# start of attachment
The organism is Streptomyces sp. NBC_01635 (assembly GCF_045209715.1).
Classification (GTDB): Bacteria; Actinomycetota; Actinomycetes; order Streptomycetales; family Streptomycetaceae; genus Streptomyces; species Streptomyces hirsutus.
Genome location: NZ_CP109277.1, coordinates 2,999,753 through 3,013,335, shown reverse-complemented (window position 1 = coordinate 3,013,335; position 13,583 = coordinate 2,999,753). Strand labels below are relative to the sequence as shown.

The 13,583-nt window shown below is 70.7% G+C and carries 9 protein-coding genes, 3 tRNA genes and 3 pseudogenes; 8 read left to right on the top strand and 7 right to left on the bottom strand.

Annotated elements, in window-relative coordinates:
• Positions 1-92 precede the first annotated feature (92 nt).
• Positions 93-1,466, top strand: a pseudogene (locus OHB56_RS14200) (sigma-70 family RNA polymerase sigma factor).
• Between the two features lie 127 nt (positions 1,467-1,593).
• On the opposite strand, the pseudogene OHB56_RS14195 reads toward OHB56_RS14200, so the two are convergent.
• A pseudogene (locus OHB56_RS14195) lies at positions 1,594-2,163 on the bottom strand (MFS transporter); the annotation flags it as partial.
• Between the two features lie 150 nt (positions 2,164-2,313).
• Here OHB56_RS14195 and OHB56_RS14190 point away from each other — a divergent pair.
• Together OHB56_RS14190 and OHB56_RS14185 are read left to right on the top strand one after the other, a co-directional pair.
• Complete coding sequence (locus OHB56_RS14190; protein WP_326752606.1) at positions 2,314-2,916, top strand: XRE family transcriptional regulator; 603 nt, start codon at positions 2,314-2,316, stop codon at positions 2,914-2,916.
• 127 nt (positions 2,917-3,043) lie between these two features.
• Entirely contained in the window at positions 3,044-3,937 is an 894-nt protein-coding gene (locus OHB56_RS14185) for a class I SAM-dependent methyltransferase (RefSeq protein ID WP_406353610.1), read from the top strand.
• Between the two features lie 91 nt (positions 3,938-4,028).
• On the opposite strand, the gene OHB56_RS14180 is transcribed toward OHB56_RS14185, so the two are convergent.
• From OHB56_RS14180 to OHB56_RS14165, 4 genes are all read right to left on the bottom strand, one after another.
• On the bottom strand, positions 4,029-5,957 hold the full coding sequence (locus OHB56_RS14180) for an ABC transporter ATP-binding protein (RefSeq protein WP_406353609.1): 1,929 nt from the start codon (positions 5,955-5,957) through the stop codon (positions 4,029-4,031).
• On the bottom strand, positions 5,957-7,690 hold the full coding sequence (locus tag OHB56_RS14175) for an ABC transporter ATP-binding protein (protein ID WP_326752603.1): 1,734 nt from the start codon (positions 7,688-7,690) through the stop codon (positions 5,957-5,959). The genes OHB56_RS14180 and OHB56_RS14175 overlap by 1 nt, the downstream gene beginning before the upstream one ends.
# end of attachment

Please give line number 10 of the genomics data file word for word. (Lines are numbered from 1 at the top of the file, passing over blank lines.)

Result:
• A pseudogene (locus OHB56_RS14195) lies at positions 1,594-2,163 on the bottom strand (MFS transporter); the annotation flags it as partial.